In Focus: 2/5/2010
ELLSWORTH PETERSON RECEIVES SOUTHWESTERN’S 2010 ‘COLLEGE TOWN’ AWARD
Retired music professor Ellsworth Peterson received the fifth annual Martha Diaz Hurtado College Town Award during the Georgetown Chamber of Commerce banquet Jan. 29.
Southwestern created the award in 2006 to recognize citizens, organizations or businesses whose exemplary efforts have enhanced the “college town” environment for students, faculty and staff at Southwestern.
Peterson grew up in Georgetown, attended Southwestern University, and returned to the university in 1965 to teach music after receiving a master’s degree and Ph.D. from Harvard. He held the Margarett Root Brown Chair in Fine Arts from 1965 until his retirement from full-time teaching in 2002.
After retiring from Southwestern, Peterson started the Georgetown Festival of the Arts as a way to give something back to his hometown. He also wanted to do something to bring people from Southwestern, Sun City, the Georgetown Independent School district and downtown together. The festival is now in its sixth year, and draws musicians and music scholars from around the world to Georgetown for a week of lectures and performances focusing on the work of one composer.
“Ellsworth Peterson has had an enormous impact on Georgetown and on Southwestern University,” said Southwestern President Jake B. Schrum. “He inspired generations of Southwestern students as the Brown Chair holder in musicology, and his latest vision, the Georgetown Festival of the Arts, has taken the role of the arts in Georgetown to a new and unprecedented level. No one is more deserving of this award.”
Read the rest of the story here.
STUDENTS RAISE MONEY TO SUPPORT EARTHQUAKE VICTIMS IN HAITI
Thirteen different student organizations at Southwestern are teaming up to raise funds for victims of the earthquake in Haiti and to help others learn more about the poverty-stricken Caribbean island.
The effort was started by members of Alpha Phi Omega (APO) and Rotaract. The groups have called their initiative “Project Haiti.”
“Usually, I feel like I cannot contribute when something horrific like this happens,” said Rotaract President Alexis Kropf. “However, as a part of a close knit service organization, I knew we could play a role in helping those in dire need.”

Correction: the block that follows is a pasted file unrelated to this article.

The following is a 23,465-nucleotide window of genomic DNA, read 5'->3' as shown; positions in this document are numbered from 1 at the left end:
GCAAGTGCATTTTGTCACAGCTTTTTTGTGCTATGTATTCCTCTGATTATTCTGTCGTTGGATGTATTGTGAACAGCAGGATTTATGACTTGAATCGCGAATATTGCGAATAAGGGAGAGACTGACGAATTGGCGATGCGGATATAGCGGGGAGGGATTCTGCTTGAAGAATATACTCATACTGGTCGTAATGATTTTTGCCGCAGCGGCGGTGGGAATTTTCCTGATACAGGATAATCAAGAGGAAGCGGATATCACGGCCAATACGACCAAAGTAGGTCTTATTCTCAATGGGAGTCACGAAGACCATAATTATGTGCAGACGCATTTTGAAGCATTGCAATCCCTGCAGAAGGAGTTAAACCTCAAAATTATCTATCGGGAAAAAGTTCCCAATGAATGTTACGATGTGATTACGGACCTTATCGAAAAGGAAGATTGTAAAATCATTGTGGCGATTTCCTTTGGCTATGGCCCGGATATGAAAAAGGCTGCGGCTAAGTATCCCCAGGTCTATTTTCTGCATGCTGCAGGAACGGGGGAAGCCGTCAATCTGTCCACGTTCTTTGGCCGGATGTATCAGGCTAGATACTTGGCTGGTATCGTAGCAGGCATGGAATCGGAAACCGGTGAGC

Other organizations participating in the project include the Student Peace Alliance, Circle K International, Student Congress, Student Foundation, SEAK, Office of Civic Engagement, Pan-Asia, Model UN, Sigma Phi Lambda, Omicron Delta Kappa and Feminist Voices.
One of Project Haiti’s main goals is to raise funds for Partners In Health, a Boston-based organization that has been providing medical care in Haiti for more than 20 years. They chose Partners in Health because of its history and current relationship with Haiti.
Read the rest of the story here.
HBO MOVIE FILMED AT SOUTHWESTERN TO AIR FEB. 6
The HBO movie on the life of Temple Grandin that was filmed at Southwestern in the fall of 2008 will premiere on Saturday, Feb. 6, at 8 p.m. Eastern Time. A viewing party on campus will be held in the Cove.
To see the trailer for the movie, go to http://www.hbo.com/movies/temple-grandin
FEB 11-12 BROWN SYMPOSIUM WILL FOCUS ON THE ART OF EMPIRES
The 32nd annual Brown Symposium will be held on Thursday, Feb. 11, and Friday, Feb. 12, in the Alma Thomas Theater. The symposium is titled “IMPERIVM: The Art of Empire in Rome and America” and has been organized by Thomas Howe, professor of art and art history and holder of the Herman Brown Chair. Guest speakers include Karl Galinsky from The University of Texas at Austin, Margaret Malamud from New Mexico State University, Edward Lucie-Smith from London, Alexander Stille from Columbia Universit and Edward Luttwak from the Center for Strategic and International Studies.